Assume that we wish to study a working population of 40 million people over ten years. Assume that most work for a couple of employers — simplify the model by eliminating the self-employed etc. That is the simple bit. Then try to model the contribution of those cells (people * years * jobs) and throw in the ways that a business and tax man work. Which inflation rate do you use in your model? How do you cost child care within the family? What happens when the VAT rate changes?

“Net contributors” cannot be calculated in numbers or by contribution. Behavioural scientists and economists observe behaviour in small groups which is informative. Most of them understand limitations and so should we.

“And if that society says voting rights don’t extend to women or black people?”

Being a female or black is not the same as choosing on your own free will to commit a crime.

@ Charlieman

Those who are economically inefficient in totalitarian regimes are removed from society, and removal of the vote is a signal of that removal.

Sure. But logic demands that although the above is true it does not mean that limitation of the franchise would necessarily make the state totalitarian.

My point is that if (or when) those who are not net contributors to the state- prisoners, benefit claimants, public sector workers etc are the majority, and their interest is in voting to tax the contributors as highly as possible (in order to improve their own living standards)there is an argument that they should rightfully be disenfranchised.

Otherwise the taxpayer risks becoming little better than a slave- compelled to work and pay tax on pain of the application of some draconian law voted for by the non-contributing majority.

Merrymaker,

To 17, 18, and 20. We restrict who can vote now and it is not just prisoners. There is a case, for example, for 16s to get the vote but, in the end,the franchise is not an absolute it depends upon what society currently says it is. 17 refers to the Convention – but who are the ‘people’ described therein?

In essence you’re asking me to justify your policy. That’s the wrong way round. By law (and my ethics, but whatever) the onus is on the disenfranchiser to justify the disenfranchisement.

What is the legitimate aim? Is your policy necessary and proportionate?

In short, Why? disenfranchise prisoners?

No-one appears to be able to answer this. Hirst v UK 2 is now over seven years past.

29 – if nobody is able to justify it then why are so many people opposed to the idea?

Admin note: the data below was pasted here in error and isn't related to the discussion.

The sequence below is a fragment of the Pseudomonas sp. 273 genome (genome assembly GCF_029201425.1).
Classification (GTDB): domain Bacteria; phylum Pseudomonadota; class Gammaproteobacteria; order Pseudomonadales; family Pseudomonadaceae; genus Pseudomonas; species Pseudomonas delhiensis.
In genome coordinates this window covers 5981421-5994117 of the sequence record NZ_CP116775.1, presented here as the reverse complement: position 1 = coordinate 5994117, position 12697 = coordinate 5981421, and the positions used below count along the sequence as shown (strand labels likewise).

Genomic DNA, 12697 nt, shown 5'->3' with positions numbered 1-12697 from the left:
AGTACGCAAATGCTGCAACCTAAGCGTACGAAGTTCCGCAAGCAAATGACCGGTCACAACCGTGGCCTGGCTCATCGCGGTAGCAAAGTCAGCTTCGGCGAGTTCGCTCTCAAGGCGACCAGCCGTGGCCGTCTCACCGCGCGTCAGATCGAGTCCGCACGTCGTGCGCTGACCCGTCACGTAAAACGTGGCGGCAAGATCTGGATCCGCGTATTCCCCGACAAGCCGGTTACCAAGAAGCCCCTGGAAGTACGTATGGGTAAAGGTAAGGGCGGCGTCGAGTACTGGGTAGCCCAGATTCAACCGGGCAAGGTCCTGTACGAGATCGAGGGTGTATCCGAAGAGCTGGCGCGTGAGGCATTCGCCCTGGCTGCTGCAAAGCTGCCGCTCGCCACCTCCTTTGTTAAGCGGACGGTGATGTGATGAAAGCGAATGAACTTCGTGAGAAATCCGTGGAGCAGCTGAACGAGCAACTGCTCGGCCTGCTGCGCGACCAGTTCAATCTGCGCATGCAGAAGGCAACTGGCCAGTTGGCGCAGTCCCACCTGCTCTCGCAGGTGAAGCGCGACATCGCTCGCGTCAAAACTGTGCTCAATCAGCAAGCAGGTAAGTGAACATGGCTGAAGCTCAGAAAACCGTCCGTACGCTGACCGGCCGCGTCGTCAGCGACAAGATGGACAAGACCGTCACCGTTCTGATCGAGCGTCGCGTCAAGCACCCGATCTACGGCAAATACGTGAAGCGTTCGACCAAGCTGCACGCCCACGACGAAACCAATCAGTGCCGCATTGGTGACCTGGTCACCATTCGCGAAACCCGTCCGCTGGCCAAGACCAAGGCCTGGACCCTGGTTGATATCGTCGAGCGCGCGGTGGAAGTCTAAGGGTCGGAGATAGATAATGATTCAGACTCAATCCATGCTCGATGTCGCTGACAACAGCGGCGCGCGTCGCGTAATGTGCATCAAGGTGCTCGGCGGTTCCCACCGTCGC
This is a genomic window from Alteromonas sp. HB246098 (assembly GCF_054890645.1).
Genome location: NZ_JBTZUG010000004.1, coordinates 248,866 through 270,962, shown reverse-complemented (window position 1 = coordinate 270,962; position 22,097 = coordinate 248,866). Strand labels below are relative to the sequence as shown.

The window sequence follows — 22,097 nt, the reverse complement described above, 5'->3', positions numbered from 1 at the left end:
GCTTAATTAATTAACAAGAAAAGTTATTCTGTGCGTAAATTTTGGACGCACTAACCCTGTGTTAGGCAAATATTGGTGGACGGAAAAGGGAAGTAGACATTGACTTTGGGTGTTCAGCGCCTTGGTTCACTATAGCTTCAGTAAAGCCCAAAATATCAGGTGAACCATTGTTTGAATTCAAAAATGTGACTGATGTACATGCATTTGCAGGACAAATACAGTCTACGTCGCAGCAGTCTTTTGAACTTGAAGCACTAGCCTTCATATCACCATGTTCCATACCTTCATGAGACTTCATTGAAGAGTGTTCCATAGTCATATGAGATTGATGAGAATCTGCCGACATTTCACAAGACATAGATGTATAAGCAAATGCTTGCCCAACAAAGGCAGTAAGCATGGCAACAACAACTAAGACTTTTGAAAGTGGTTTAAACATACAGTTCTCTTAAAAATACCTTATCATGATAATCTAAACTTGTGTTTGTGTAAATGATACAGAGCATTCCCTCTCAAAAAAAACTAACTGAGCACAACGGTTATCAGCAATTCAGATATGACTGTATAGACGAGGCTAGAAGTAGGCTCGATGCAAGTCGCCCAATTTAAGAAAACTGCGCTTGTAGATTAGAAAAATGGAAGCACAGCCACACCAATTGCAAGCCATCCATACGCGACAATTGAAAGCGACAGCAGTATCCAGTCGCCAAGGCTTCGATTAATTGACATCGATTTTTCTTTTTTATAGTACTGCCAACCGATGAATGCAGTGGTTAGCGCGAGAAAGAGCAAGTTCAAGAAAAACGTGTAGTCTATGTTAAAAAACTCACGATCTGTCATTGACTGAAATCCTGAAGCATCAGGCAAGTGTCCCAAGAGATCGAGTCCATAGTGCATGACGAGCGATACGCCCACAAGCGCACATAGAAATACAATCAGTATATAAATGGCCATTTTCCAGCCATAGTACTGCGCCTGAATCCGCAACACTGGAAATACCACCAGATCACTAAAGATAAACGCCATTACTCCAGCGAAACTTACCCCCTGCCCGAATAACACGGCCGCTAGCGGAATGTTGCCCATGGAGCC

@28. pagar: “My point is that if (or when) those who are not net contributors to the state- prisoners, benefit claimants, public sector workers etc are the majority…”

As I struggled to describe above @26, the expression “net contributor” is awkward. You have never defined it.

“My point is that if (or when) those who are not net contributors to the state- prisoners, benefit claimants, public sector workers etc…”

That is just a rant.

29 – if nobody is able to justify it then why are so many people opposed to the idea?

Quite. Funny old world, innit?

@ Shatterface

And denying prisoners the vote is unfair in any case as someone committed to a week in prison for a minor crime might – by dint of bad timing – miss out on the chance to vote in one election while someone committed for ten years but released in five might miss no election at all.

This is the best reason why there should be prisoner voting for any person serving fewer years than the time between elections.

@ Pagar

Indeed there is a logical argument which says that, since so much of the current role of government is to decide how much taxation to levy and then to decide how that money is spent, voting rights should be restricted to net contributors to taxation and should exclude voters whose income is marginally derived from the state.

Brilliant idea. Disenfranchise the military, the police and the security services in one fell swoop. I have a funny feeling that your ideal society wouldn’t last very long.

34. Chaise Guevara

@ Richard Carey

“if nobody is able to justify it then why are so many people opposed to the idea?”

Knee-jerk emotional reactions, as far as I can tell.

Most of us would agree that letting people vote is a good idea. That doesn’t mean we can all vote, but if we are going to deny people that privilege we should have a good reason to do so (children and the insane are seen as incapable of making a reasoned decision). The default position should be that people can vote.

I have yet to see a good reason presented for this right being denied to prisoners, and note that UKliberty has asked this at least three times without getting an answer. Almost every argument I’ve seen is emotive (often simply being “why should they!!!”), or circular and presented in such a way that presumes you agree with the principle in the first place (like most of Labour’s statement above, plus “But then prisoners might affect the outcome of the vote!”).